In the first in an occasional series Bleeding Cool’s man at the multiplex Michael Moran previews the big battle of the new season on British TV.
For a short time every week, our Masters allow us an illusory sense of freedom which blossoms on Friday evening, reaches its full flowering on Saturday, and decays into a sense of dark foreboding around suppertime on Sunday.
In order to anaesthetise us against the ineluctable drudgery of the next five days, the shadowy conspiracy that controls our world has devised Postcard TV.
The recipe for a Postcard show is simple, and inflexible: Most importantly there should be countryside, and plenty of it. The function of the scenery is twofold; first to distract the vast majority of us that live in filthy cities from the entirely unnatural nature of our existence, and secondly to fill our screens with a calming green hue which tends to make us more suggestible and controllable (snooker and football have a similar purpose).
In addition to the countryside, it’s also advisable that there be a period setting: The years immediately preceding the First World War are best but any milieu which encourages the virtues of ‘making do with what you have’ and ‘knowing your place’ will suffice. Some maverick TV producers overlook this rule, but compensate by making their ostensibly contemporary characters such simple-minded rustics that they might as well be living in 1912 anyway.
It is a truth universally acknowledged that the best Postcard TV ever is Downton Abbey.
It’s got it all. Lovely scenery, implausibly decent toffs and a moral clarity which enables the first-time viewer to discern which are the good characters and which are the evil ones by dint of counting how many cigarettes they smoke.
The impeccably decent Hugh Bonneville heads the central aristocratic family of clear-complexioned lovelies, who attended by a carefully-cast domestic retinue of staff rich in potential story-lines.http://www.youtube.com/watch?v=Foo_KyCLfpE&feature=related
The trouble with Downton Abbey is, it’s on ITV. The state-sponsored BBC have naturally been the masters of Postcard TV since the dawn of the colour television era. To allow the upstart commercial broadcaster to dominate this socially important function must be exquisite agony for the loose cabal of Bilderberg operatives and Media Studies graduates that run our National Television Broadcaster.
So it’s only natural that they’re going to schedule against Downton Abbey the most powerful weapon in the BBC armoury.
Well, second most powerful. If they moved Saturday night stalwart Doctor Who to Sunday evenings there would be a revolution that would make the Arab Spring look like a Rag Week flashmob.
No. They’re sacrificing Spooks.http://www.youtube.com/watch?v=xaQHYx3vUt8&NR=1
Spooks, in case you have been out at some sort of macramé evening class or millennial cult jamboree every Monday evening for the past decade, is a supremely silly and stylish spy drama which has long provided that essential adrenalin kick to weary workers after their first day back at the clerical coalface.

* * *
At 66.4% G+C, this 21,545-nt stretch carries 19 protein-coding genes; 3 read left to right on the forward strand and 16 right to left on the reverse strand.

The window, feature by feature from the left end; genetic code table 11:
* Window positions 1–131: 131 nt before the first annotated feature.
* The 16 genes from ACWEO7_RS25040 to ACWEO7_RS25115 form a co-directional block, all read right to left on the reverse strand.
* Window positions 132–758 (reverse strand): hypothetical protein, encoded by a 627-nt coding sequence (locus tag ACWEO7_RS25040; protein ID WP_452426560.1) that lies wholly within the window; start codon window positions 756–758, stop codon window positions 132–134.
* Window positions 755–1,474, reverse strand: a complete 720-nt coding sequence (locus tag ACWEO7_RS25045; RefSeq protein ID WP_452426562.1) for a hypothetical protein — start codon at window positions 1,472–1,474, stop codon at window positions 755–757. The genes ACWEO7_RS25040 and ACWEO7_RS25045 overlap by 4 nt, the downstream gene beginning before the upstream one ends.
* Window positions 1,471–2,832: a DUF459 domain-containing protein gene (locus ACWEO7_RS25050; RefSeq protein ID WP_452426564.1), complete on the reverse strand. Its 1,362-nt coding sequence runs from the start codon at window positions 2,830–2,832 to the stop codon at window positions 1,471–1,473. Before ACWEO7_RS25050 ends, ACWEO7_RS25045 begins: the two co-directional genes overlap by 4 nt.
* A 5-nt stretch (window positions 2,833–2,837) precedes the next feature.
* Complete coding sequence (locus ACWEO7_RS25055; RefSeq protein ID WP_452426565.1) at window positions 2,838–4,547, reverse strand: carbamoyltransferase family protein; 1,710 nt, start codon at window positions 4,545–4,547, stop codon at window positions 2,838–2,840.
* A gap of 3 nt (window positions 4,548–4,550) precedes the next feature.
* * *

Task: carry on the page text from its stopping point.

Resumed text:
It’s essentially a low-budget version of Tony Scott’s Enemy Of The State played out in the Apple Store.
It derives much of its its power and longevity from the fact that any character can die at any time. With the exception of camel-coated MI5 supremo Harry Pearce, played by proper thesp Peter Firth, few of the eponymous Spooks have lasted more of a couple of series in the show’s 10 year run.
And a major character almost always dies in the first or last episode of every series.
This series is likely to be the bloodiest yet. Now that the writers have wrung every possible drop of drama from IRA terrorists, Animal Rights terrorists, Militant Islamic terrorists, surprisingly angry right-wing poshos and assorted other terrorists of miscellaneous motivation this series of Spooks is set to be the last.
Which means it’s going to be like Titus Andronicus with iMacs.
But it is Monday night television.
It just is.
Scheduling Spooks on Sunday night is akin to, I don’t know, putting a Liberal Democrat in the Cabinet.
Perhaps that’s a bad example, but you know what I mean.
The Spooks cocktail of intrigue, betrayal and unashamed Mac porn is far too stimulating on an evening when most of us are expected to get a good night’s sleep in preparation for five days of dutiful labour.
To be reductive about the choice we’re being presented with, some might characterise Downton Abbey as women’s television, and Spooks as being more TV for the chaps.
That, I’d suggest, would be an oversimplification. There’s a powerful cross-gender (not necessarily transgender) audience of sarcastic telly addicts on Twitter who watch both series assiduously, enriching the shows with an online commentary of curiously affectionate mockery.
If you follow any of those people your timeline is likely to be a boiling babel of frustrated hashtags on this coming Sunday evening.
I don’t know about you, but I’m going to do the right thing.
I’m going to watch Downton Abbey on Sunday, as nature intended, and record Spooks for Monday night viewing. And woe betide the first careless Tweeter who tells me which spy dies.
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